ERIC Number: EJ789549
Record Type: Journal
Publication Date: 2008-Mar-26
Reference Count: N/A
Made in America
Cech, Scott J.
Education Week, v27 n29 p20-22 Mar 2008
According to government data, even though manufacturing in general continues to shrink as a proportion of the U.S. economy, domestic high-tech manufacturing has been expanding, and with it, the need for skilled workers. Hence high school students are taking at the Manufacturing Technology Academy (MTA), a 4-year-old dual-enrollment program on the southwest campus of the two-year, public St. Philip's College. After entering the program in their junior year of high school, students who complete their studies pick up 30 college credits along with their diplomas. That's enough to get them hired as skilled employees, which many quickly are. So an industry often thought of as an American anachronism is proving to be a bright spot for technically minded students. Instead of the college debt and tough job hunts that many graduating high school students face, manufacturing students in San Antonio are being hired by employers even right out of high school. Despite the availability of manufacturing jobs, it remains to be seen whether more students will come to MTA to prepare for them. Many people think of manufacturing as "a dull, dirty job that's more or less a sweatshop." Several MTA instructors and affiliated employers said the program has been slower to expand than the other academies because of manufacturing's dated image.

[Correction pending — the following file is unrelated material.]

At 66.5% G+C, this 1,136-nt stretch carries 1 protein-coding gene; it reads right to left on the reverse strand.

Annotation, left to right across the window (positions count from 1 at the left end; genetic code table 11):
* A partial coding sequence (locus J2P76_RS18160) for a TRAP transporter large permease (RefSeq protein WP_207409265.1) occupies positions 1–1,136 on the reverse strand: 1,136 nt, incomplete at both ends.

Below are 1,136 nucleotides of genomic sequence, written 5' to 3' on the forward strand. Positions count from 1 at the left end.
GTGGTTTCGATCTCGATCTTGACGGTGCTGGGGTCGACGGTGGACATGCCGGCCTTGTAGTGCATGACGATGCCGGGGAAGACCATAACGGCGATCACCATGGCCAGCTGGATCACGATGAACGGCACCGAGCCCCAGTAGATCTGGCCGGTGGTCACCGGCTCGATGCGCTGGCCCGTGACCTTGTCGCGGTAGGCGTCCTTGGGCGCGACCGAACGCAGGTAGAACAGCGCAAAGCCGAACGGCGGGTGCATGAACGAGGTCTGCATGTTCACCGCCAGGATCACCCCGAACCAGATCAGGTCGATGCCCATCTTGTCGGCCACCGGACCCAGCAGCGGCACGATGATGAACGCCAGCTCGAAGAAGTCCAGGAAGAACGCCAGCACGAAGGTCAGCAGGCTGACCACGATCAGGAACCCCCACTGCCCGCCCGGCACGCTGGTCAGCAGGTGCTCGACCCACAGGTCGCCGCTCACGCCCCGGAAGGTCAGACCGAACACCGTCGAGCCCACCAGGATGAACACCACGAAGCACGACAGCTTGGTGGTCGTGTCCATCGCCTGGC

Descriptors: High Schools, College Credits, Manufacturing, Skilled Workers, High School Students, Dual Enrollment
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Publication Type: Journal Articles; Reports - Descriptive
Education Level: High Schools; Two Year Colleges
Authoring Institution: N/A
Identifiers - Location: Texas